★★★ / ★★★★
Right from its first few minutes, “Goosebumps,” directed by Rob Letterman, overcomes a major concern of having the quality of a direct-to-DVD piece of work but was released in theaters anyway because it boasts household names: Jack Black, R.L. Stine, and the “Goosebumps” brand.
Looking at the first scene closely where a mother and son, Gale (Amy Ryan) and Zach (Dylan Minnette), move into their new home, there is a warmth in their relationship and yet there is a hint of sadness, too. We learn that they migrated from the city to the suburb partly so that they can move on from the death of a family member. Then it makes sense: their bond is especially close because the memory of the passing remains fresh.
The screenplay avoids the expected, tired scenario of a teenager being or acting annoyed toward a parent for having been torn away from friends or a familiar milieu. Instead, the focus is on the love the two characters share and what they are willing to sacrifice to make the transition easier for one another. Notice that Dylan is able to make fun of himself just so there is laughter in their new home. The screenplay by Darren Lemke is surprisingly efficient in establishing likable characters who are of substance, worth following through whatever story is going to be told.
Although there is a lack of genuine scares, there are a handful of well-executed suspenseful scenes with a beginning, middle, and a twist. Of particular standouts involve Zach and his new friend named Champ (Ryan Lee) breaking into a secretive neighbor’s home—so secretive that there are bear traps in the basement, facing The Abominable Snowman of Pasadena in an ice rink, and being hunted by The Werewolf of Fever Swamp in a supermarket. The varying energies in these scenes are spooky, fun, and infectious and so we look forward to the next paranormal encounter. With each new environment, one can expect a run-in with a creature or mysterious entity. Thus, the film moves at a constant forward momentum so it is never boring.
Although one-on-one encounters work, less effective are the scenes where the monsters converge in one place. The third act, although tolerable, is not strong. This is because the CGI is so overwhelming at times that everything begins to look fake. The more there is to look at, the less convincing the danger. It would have been preferred if the leader of the monsters, Slappy the Dummy from the “Night of the Living Dummy” books (voiced by Black), had a more active, cleverer role in terrorizing the mean neighbor, his daughter Hannah (Odeya Rush), Champ, and Zach instead of commanding creatures to do his bidding. Slappy is one of the more terrifying (and devilishly creative) characters in the “Goosebumps” series and so it is a slight disappointment that he is not written as more menacing here. Instead, he gets pun-tastic one-liners.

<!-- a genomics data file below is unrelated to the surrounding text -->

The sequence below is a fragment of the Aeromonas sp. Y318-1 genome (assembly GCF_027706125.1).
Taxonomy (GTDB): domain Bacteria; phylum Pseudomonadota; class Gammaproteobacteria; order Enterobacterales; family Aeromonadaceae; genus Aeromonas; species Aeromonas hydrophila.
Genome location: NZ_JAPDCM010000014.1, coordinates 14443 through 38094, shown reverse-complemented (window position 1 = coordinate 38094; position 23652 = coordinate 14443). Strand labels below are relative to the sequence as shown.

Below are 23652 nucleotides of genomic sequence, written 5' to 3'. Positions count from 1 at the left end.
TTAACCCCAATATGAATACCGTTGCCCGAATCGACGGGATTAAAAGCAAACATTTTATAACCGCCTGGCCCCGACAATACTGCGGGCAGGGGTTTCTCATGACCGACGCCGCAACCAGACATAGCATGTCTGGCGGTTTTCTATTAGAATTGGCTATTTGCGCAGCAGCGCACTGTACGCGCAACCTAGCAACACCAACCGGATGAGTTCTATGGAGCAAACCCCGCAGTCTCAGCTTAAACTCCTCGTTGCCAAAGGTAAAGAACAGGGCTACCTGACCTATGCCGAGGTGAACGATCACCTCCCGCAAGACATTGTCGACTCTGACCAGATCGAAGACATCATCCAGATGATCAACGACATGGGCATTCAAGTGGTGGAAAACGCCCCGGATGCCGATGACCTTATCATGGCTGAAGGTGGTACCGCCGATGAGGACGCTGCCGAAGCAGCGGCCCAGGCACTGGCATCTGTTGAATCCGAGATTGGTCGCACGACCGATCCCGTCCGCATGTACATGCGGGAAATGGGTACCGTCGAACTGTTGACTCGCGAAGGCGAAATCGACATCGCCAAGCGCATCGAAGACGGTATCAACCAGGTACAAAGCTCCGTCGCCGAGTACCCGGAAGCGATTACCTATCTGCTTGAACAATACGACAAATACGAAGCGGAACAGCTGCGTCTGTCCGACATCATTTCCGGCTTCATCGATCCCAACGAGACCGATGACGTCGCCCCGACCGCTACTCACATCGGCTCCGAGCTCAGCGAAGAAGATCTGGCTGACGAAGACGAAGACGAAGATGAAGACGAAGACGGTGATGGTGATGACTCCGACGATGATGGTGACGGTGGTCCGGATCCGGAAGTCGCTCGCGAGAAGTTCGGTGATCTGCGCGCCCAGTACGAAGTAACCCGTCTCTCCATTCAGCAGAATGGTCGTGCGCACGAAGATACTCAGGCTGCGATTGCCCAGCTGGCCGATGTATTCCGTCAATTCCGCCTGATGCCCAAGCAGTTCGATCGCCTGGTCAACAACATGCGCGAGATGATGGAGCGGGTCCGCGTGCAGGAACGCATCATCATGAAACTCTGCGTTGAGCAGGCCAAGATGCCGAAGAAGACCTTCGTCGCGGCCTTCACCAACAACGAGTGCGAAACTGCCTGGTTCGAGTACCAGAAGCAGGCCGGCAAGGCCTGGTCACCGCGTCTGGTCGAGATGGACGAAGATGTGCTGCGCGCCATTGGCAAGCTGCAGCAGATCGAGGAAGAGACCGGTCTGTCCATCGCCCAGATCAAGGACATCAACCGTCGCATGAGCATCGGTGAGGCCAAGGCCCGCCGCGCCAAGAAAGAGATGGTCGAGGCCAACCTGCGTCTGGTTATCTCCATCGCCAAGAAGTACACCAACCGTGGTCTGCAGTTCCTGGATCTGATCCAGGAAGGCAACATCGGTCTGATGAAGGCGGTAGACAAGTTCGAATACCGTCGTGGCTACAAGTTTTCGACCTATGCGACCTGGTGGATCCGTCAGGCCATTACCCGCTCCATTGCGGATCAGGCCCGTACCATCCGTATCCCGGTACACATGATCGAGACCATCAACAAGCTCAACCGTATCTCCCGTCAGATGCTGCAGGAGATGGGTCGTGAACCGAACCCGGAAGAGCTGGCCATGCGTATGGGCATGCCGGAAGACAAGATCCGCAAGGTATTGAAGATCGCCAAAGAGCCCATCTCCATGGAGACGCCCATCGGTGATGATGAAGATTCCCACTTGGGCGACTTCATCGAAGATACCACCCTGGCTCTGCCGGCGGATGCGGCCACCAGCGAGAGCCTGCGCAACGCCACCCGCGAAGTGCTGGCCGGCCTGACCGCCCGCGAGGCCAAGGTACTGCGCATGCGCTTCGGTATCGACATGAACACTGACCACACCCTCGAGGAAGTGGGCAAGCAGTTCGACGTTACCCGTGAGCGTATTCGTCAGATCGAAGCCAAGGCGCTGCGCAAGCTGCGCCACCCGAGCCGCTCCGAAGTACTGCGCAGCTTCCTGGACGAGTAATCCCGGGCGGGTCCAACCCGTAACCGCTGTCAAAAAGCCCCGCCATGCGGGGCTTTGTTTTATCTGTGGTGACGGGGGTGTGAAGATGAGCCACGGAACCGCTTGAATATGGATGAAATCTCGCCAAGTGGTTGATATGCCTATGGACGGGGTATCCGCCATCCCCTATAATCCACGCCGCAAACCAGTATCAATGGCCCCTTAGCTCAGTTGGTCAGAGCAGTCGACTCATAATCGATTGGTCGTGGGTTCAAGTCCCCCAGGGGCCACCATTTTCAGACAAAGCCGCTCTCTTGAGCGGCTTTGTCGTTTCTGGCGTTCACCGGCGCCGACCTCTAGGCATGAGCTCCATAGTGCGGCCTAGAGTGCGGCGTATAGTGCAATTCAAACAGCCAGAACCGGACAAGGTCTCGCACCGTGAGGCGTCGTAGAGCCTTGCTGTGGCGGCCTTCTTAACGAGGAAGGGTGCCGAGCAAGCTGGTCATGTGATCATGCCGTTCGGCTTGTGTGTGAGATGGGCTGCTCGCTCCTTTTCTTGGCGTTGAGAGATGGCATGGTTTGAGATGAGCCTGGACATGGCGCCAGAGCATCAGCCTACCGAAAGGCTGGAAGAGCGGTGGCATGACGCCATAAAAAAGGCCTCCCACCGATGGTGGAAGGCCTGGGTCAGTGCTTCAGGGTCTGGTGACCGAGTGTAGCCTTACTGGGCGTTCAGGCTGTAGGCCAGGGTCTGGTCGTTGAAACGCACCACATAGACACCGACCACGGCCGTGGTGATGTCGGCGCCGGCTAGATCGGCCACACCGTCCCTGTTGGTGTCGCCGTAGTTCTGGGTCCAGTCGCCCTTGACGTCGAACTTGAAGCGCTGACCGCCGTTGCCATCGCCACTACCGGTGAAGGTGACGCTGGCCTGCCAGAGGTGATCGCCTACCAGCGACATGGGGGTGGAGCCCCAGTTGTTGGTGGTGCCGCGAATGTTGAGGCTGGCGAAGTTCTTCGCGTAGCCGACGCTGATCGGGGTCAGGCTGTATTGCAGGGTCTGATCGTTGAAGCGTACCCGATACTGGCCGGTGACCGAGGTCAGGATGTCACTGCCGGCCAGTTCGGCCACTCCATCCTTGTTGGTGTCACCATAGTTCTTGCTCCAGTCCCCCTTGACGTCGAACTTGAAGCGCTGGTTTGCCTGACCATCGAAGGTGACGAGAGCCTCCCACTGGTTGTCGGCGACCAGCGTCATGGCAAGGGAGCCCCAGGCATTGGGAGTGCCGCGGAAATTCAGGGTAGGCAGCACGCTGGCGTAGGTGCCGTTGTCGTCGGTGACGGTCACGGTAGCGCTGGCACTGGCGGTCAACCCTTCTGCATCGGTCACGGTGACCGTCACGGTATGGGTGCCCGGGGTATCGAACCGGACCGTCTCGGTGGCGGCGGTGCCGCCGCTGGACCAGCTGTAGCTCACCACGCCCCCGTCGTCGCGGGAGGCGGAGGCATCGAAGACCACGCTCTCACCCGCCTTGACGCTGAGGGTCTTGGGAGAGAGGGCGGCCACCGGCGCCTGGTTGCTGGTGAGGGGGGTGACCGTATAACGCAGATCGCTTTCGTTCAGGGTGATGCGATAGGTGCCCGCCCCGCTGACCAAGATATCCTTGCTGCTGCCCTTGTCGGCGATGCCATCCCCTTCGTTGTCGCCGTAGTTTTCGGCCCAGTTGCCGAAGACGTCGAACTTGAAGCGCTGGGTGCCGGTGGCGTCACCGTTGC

I found the ending to be disloyal to the “Goosebumps” brand and so, despite its aforementioned strengths, I was this close to giving it only a marginal recommendation. Each R.L. Stine story has a lesson. Here, it is being able to deal with personal losses. This is hinted at the beginning of the film where Zach is shown to be missing his father as he watches a homemade video.
However, in order to have a standard, kid-friendly happy ending, the last few minutes cheats, essentially, by circumventing the fact that sudden losses, grief, and sadness are a part of life. I felt offended by the decision. I would rather have a film that inspires conversation afterwards—especially between parent and child—than the audience forgetting about the experience almost immediately because the material fails to leave a lasting impression that feels exactly right to the story.